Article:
PostgreSQL processes use large amount of private memory on Windows

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PostgreSQL processes use large amount of private memory on Windows

Øystein Kolsrud

I have a product that uses PostgreSQL (v9.6) as database on Windows, and we often observe that the "shared working set" memory reported for the individual connection processes is quite high (around 200MB), but the "private working set" is relatively low (around 5 MB). I assume this is due to the processes utilizing the shared buffers of Postgres, and in these cases everything works fine as the total memory consumption on the system is quite low. But for some deployments we have observed that the "private working set" is around 200 MB as well, and in these cases the server quickly runs out of memory when the number of connections rises. I have never been able to reproduce this behavior myself.

So my question is: When does a postgres process forked for a connection use private memory instead of shared, and what can I do to avoid this?

The reference documentation (https://www.postgresql.org/docs/9.6/runtime-config-resource.html) describes the settings affecting memory usage including the "shared_buffers" setting which I can see has a clear impact on the "shared working set" utilization, but I find no mention of potential "private working set" consumers. This page also gives clues about performance tuning, but again no mention of private memory: https://wiki.postgresql.org/wiki/Tuning_Your_PostgreSQL_Server

All settings typically referred to (like "work_mem" and "temp_buffers") are at default settings, and I have a very hard time seeing how those settings could add up to memory in the magnitude of 200MB. The "max_connections" settings is quite high (>1000), but there are nowhere near that many connections active in the system. The only way I have been able to trigger growth of processes in my tests is to extract large amounts of data, but when I do that, it is always the "shared working set" that grows. "private working set" remains stable at around 5 MB.

--
Best regards, Øystein Kolsrud
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Re: PostgreSQL processes use large amount of private memory on Windows

Thomas Kellerer-4
Øystein Kolsrud schrieb am 17.09.2020 um 11:19:
> All settings typically referred to (like "work_mem" and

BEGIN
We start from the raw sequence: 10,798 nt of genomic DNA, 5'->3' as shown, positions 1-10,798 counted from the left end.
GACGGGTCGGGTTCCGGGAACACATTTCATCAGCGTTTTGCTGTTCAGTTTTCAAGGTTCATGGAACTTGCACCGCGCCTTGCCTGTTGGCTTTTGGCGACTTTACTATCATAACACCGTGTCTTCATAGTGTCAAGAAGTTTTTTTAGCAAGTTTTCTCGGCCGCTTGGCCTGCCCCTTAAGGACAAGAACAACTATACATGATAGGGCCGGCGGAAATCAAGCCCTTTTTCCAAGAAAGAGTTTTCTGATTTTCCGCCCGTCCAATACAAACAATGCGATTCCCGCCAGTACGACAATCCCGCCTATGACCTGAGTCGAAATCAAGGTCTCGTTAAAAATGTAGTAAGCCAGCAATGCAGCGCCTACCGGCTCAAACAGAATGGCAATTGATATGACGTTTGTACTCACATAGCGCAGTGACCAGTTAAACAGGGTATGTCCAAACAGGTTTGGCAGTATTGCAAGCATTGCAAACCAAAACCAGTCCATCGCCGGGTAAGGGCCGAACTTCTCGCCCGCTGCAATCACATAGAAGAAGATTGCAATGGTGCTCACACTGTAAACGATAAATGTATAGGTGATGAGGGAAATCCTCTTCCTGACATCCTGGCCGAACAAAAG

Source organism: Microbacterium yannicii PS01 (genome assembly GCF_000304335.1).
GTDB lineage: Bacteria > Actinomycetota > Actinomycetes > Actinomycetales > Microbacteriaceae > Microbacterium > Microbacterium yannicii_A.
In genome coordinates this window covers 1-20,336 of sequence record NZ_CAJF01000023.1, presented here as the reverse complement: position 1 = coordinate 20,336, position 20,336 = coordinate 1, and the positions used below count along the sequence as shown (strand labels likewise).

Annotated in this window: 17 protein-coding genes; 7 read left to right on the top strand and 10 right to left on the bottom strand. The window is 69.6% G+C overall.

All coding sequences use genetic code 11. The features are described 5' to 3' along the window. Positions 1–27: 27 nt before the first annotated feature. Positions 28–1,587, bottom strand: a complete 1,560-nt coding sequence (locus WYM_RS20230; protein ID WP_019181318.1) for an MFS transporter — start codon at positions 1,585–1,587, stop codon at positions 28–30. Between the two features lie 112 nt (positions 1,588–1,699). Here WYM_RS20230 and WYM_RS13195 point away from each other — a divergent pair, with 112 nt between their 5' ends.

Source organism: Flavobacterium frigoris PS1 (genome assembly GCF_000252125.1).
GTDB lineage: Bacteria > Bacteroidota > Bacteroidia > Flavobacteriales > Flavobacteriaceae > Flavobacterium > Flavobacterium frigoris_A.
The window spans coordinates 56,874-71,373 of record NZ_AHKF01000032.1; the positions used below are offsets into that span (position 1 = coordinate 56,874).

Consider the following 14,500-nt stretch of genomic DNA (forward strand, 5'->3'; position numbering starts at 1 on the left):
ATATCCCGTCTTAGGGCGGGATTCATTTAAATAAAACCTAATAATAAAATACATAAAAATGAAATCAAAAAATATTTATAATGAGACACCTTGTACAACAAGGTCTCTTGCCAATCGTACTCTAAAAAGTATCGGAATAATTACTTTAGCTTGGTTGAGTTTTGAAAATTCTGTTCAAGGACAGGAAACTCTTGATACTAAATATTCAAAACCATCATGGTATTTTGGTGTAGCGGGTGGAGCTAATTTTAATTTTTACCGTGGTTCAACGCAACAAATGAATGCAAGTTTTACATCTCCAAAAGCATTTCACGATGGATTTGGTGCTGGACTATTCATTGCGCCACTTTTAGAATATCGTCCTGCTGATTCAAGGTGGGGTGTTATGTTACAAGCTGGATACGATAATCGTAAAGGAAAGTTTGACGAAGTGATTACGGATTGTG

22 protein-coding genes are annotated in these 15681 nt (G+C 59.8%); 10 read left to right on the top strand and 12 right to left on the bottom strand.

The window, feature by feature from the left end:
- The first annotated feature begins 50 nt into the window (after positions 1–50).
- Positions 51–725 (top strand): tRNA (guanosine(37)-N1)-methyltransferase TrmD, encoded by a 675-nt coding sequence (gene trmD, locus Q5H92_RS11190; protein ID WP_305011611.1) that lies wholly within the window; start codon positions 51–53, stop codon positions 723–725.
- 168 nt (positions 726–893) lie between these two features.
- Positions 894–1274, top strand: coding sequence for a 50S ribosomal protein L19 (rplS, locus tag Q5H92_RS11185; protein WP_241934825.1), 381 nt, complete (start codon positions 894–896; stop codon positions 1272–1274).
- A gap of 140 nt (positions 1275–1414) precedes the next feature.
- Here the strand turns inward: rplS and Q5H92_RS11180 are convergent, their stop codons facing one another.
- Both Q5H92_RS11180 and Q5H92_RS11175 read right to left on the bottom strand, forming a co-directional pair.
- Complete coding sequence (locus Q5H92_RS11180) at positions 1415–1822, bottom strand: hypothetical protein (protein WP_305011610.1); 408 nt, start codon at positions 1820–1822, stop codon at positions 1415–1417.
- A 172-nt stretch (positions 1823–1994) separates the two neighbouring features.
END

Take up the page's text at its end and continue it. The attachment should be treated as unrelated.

> "temp_buffers") are at default settings, and I have a very hard time
> seeing how those settings could add up to memory in the magnitude of
> 200MB. The "max_connections" settings is quite high (>1000), but
> there are nowhere near that many connections active in the system.
> The only way I have been able to trigger growth of processes in my
> tests is to extract large amounts of data, but when I do that, it is
> always the "shared working set" that grows. "private working set"
> remains stable at around 5 MB.


It's not clear to me how many open (vs. "active") connections you have.
An "active" connection is one that is currently _running_ a statement,
an "open" is one that is "idle", i.e. not doing anything.

To my knowledge, a single backend process (=connection) will not release
the memory it once allocated. The only way to free that memory is to
physically close the connection.

So if all your > 1000 connections are currently idle/open (but not "active"),
they will still consume the memory they have allocated _when_ they where
active.

With that high number of connections it isn't really surprising that
you run out of memory at one point or another then.



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Re: PostgreSQL processes use large amount of private memory on Windows

Tom Lane-2
In reply to this post by Øystein Kolsrud
=?UTF-8?Q?=C3=98ystein_Kolsrud?= <[hidden email]> writes:
> So my question is: When does a postgres process forked for a connection use
> private memory instead of shared, and what can I do to avoid this?

The only significant long-term consumption of private memory is for
caches.  There are catalog caches, which can get large if the session
accesses a whole lot of database objects (e.g., thousands of different
tables).  Some of the PLs maintain caches with parsed versions of any
function that's been executed.  (An ex-employer of mine had a lot of
trouble in that regard, because they had hundreds of thousands of lines
worth of plpgsql functions.)  There isn't any user-accessible knob for
limiting the size of those caches.  If you have a problem of that sort,
about the only way to mitigate it is to use fewer backends so that the
total memory consumption stays in bounds, or redesign your application.